A nationwide programme of pothole repairs and road resurfacing projects, made possible by the first tranche of £8.3 billion in reallocated High Speed 2 (HS2) funding, has been revealed – with the first set of roads already having been resurfaced to make journeys by road safer, faster and smoother. 

Last November, the government announced unprecedented investment to tackle badly surfaced roads and pothole-ridden streets. Councils have already been paid £150 million to get on with the work and deliver improvements, with another £150 million following in this financial year.

As a condition of this funding, and to make sure money is being spent on pothole repairs, local authorities are required to publish a 2-year plan detailing exactly which local roads will benefit.

Today (10 April 2024), the Department for Transport has revealed 102 of the 119 authorities that received funding have responded to the department’s survey request to set out their plans, meaning local people can now check their local council’s websites and scrutinise their plans for themselves.


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Among the regions pledging to resurface the highest volume of roads are the West Midlands (600,000 square metres) and East Midlands (350,000 square metres), with plans outlined for problem spots across the country including the:

  • A43 at Towcester
  • A164 between Beverley and Hessle
  • A4146 at Leighton Buzzard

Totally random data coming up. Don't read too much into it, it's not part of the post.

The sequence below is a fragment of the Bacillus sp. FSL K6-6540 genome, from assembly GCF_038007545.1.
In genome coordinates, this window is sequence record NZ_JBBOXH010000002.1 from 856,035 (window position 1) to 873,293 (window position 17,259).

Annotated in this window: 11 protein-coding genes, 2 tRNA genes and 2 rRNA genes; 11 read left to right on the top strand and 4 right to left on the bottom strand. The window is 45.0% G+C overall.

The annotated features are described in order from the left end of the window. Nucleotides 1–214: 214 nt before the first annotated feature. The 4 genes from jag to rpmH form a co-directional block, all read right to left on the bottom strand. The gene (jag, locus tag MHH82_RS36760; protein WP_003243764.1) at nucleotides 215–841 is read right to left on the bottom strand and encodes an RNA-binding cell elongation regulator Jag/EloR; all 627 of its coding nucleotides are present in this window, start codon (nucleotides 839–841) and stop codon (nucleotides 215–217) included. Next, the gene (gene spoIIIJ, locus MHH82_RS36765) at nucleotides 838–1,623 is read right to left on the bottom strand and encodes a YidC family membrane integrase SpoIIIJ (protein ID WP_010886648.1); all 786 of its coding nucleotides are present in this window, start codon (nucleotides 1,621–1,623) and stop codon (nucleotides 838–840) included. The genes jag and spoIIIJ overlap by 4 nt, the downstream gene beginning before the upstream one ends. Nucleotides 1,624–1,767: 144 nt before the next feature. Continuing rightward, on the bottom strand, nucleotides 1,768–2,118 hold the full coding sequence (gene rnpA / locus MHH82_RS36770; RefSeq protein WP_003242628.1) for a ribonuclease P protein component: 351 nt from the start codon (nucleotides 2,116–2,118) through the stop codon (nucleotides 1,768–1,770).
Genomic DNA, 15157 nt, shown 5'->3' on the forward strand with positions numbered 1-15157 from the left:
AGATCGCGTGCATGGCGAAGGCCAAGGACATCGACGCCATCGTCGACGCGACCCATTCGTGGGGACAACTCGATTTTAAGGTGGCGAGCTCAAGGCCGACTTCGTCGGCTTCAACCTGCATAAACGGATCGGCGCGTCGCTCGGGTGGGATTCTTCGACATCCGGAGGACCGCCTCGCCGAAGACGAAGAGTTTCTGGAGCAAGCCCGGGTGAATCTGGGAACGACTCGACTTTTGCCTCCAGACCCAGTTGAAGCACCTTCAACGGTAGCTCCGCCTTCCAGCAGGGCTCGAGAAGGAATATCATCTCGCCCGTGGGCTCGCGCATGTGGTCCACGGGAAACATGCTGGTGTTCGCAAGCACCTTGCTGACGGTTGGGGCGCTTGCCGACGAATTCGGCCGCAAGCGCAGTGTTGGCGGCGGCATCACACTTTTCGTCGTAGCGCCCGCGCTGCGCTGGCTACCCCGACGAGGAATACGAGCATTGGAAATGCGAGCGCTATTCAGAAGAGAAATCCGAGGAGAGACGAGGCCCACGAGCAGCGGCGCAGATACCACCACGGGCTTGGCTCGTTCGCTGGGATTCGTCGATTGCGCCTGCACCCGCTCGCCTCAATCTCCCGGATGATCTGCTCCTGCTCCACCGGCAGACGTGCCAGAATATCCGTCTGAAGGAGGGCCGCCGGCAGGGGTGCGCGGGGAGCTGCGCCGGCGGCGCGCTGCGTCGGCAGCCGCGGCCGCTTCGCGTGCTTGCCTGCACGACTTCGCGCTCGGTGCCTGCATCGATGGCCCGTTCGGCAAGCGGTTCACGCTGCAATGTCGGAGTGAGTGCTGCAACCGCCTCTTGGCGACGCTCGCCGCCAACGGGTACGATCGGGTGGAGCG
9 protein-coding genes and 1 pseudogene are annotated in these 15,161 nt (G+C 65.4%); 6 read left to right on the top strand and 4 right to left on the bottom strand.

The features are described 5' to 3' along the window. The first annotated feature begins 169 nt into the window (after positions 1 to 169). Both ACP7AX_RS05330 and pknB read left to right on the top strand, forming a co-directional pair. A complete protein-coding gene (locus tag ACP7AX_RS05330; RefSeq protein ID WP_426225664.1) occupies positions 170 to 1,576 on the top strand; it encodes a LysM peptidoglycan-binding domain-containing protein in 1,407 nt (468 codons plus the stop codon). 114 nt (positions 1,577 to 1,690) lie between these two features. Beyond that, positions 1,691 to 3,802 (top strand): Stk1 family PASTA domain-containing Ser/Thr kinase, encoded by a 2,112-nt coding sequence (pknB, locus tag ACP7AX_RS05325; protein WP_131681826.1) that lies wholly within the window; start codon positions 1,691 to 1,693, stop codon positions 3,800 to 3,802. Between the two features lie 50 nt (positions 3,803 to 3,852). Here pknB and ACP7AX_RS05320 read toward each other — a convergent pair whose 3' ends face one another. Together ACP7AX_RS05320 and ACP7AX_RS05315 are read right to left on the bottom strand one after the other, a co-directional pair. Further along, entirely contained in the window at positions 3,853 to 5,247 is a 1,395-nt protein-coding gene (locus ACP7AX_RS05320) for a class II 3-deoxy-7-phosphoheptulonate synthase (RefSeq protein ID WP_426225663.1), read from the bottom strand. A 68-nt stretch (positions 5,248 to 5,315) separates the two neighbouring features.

Residents in areas such as Southport and Sunderland have already seen major resurfacing work take place, thanks to the £150 million already invested as part of the road resurfacing funding allocations, made possible by reallocated HS2 funding.

An initiative intending to bring increased transparency to how local councils deliver taxpayer-funded improvements, local people can now immediately see the benefits to their area made possible by reallocated HS2 funding, holding their local authority to account for delivering local road improvements.

The department has already been clear with those local authorities that have failed to publish reports that they could see the withdrawal of future funding to resurface roads. Local people are encouraged to check their authority websites and see which roads are planned to be maintained.

The £8.3 billion roads resurfacing funding demonstrates our commitment to improve local transport across the country and is the largest ever funding boost for local road improvements, made possible by reallocated HS2 funding.

All of the £19.8 billion saved from the northern leg of HS2 will be reinvested in transport across the north, all of the £9.6 billion saved from the Midlands leg will be reinvested in transport across the Midlands, with the £6.5 billion saved through the new approach at Euston being spread across every other region in the country. Projects and improvements in the south and east of England are made possible by savings from Euston.

Transport Secretary, Mark Harper, said:

We’re on the side of drivers, which is why this government is getting on with delivering our plan to invest an additional £8.3 billion in the biggest ever funding increase for local road improvements, made possible by reallocated HS2 funding.